There’s a book I have that I love. It’s called Country Wisdom & Know-How. The tag line is “Everything you need to know to live off the land.” It’s brilliant. Everything about the book screams utility. Its trim size is 13.5 by 10.5 inches, that is to say, this thing will NEVER rest on a bookshelf. Even then, it’s close to 500 pages of micro-tiny print. I honestly feel that if civilization collapses tomorrow, I will be all set to head out and homestead with this book.
Given my appreciation of this masterwork of self-sufficient living, you might assume that I would simply love a book called Modern Pioneering: More Than 150 Recipes, Projects, and Skills for a Self-Sufficient Life. And you would be right, but for the wrong reasons. This book is not a guide to modern pioneering. It’s more like a Martha Stewart version of “pioneering.” It’s self-sufficiency as a DIY aesthetic rather than an approach to life.
That’s not all bad, actually. There’s not much in here that I didn’t find interesting. Want to know how to make dandelion wine? This is your book. Want to gather wild herbs and make mint chocolate shakes for your BFFs? Again, I will direct you tither. There’s even helpful directions for building a lean-to, and a couple pages later advice on changing a tire. The latter bit of handy how-to’s are a bit weak (knowing how to assemble a pocket first-aid kit is not nearly as important as knowing how to use one), but it’s a start for someone completely in the dark on these things.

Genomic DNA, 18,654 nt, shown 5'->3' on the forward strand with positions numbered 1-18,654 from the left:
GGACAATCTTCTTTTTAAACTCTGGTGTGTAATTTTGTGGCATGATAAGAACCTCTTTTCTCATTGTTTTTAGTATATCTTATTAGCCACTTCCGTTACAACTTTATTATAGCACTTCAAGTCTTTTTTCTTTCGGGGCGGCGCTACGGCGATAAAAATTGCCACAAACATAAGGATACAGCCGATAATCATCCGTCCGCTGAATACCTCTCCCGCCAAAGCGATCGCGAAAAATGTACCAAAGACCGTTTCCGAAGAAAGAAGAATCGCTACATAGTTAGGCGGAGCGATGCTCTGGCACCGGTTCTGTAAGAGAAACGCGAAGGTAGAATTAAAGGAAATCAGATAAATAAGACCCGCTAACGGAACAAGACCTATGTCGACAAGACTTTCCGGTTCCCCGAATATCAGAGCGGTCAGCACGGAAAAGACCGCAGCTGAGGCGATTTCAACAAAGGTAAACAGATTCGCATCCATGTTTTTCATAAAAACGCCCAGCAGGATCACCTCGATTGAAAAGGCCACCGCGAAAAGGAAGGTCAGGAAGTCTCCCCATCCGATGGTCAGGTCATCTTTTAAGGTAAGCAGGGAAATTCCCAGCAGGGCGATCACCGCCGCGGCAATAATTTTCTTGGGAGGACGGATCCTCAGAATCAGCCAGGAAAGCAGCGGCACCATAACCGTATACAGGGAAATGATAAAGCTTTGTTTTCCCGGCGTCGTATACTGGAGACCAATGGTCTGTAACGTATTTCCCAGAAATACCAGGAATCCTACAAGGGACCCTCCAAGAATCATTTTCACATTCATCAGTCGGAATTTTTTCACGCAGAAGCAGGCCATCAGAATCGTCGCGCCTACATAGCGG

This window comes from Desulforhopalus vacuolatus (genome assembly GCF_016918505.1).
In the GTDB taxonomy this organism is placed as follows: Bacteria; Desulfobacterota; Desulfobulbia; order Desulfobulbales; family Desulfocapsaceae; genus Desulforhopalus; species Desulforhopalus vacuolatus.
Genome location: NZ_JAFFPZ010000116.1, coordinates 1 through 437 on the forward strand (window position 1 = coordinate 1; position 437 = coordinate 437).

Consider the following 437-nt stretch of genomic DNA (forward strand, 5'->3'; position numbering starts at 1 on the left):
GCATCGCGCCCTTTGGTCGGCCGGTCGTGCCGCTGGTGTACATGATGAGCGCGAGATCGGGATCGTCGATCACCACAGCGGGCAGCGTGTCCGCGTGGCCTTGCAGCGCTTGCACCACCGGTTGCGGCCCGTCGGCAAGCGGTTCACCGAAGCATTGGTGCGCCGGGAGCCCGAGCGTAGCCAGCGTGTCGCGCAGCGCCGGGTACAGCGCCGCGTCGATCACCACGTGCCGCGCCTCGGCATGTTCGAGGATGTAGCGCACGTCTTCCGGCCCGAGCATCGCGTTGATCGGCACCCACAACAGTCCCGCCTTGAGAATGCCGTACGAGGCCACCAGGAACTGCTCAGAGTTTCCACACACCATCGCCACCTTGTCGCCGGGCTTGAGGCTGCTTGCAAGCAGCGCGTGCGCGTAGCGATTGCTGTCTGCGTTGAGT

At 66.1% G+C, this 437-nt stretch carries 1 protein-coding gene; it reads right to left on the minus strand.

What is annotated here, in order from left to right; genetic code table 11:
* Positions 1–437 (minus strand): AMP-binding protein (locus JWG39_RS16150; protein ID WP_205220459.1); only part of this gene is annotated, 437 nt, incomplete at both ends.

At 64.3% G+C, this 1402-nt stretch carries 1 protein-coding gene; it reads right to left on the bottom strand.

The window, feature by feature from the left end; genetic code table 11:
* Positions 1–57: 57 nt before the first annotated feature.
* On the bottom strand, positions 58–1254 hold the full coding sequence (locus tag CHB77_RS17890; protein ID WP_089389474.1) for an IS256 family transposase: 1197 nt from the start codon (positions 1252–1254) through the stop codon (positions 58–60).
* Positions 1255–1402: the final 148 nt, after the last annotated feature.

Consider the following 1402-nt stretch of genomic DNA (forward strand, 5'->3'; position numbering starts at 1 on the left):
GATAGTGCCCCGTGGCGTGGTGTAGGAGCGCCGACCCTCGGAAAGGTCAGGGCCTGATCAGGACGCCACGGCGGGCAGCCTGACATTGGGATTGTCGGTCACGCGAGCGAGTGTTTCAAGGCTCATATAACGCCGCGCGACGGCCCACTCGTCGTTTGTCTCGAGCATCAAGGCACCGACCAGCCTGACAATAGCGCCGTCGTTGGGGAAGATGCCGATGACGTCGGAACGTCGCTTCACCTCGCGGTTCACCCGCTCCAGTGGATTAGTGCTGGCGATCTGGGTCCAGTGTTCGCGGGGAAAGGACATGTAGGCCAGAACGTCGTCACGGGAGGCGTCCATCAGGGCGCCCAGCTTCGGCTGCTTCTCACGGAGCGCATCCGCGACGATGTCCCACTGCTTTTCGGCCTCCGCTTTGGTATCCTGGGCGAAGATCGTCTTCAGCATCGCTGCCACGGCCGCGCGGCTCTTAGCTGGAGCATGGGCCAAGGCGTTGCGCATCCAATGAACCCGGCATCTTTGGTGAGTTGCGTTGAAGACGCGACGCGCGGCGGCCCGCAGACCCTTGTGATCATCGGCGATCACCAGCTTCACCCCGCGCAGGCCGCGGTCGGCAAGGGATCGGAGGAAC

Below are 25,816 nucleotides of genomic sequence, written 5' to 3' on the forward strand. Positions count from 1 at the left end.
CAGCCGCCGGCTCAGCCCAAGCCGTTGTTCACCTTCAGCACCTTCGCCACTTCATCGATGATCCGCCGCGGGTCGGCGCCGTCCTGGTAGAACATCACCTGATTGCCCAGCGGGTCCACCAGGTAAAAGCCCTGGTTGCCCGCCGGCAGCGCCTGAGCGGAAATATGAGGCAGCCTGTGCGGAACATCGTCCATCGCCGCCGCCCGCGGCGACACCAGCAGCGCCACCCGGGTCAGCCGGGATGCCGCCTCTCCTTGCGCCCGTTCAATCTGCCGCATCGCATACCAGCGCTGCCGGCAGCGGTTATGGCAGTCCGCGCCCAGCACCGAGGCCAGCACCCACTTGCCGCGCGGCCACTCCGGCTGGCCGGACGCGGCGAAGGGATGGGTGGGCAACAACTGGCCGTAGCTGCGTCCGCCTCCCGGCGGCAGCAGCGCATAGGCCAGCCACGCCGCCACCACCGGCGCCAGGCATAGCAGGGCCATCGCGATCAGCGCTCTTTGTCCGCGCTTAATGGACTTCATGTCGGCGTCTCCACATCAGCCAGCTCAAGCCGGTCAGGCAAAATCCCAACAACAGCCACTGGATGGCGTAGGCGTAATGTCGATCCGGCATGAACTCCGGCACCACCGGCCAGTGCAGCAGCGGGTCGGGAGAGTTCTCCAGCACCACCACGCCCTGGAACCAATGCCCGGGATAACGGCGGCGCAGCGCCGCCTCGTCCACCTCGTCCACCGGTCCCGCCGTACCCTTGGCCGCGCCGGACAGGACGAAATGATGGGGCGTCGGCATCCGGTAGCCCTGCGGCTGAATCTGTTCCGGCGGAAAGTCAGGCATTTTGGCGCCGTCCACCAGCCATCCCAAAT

The best thing about the book are the recipes and various canning projects. That’s why you should buy it. The food is quite unique. For directions on how to pickle watermelon rinds, I am not sure you’re going to have luck anywhere else.
(I received this book from Blogging for Books for this review.)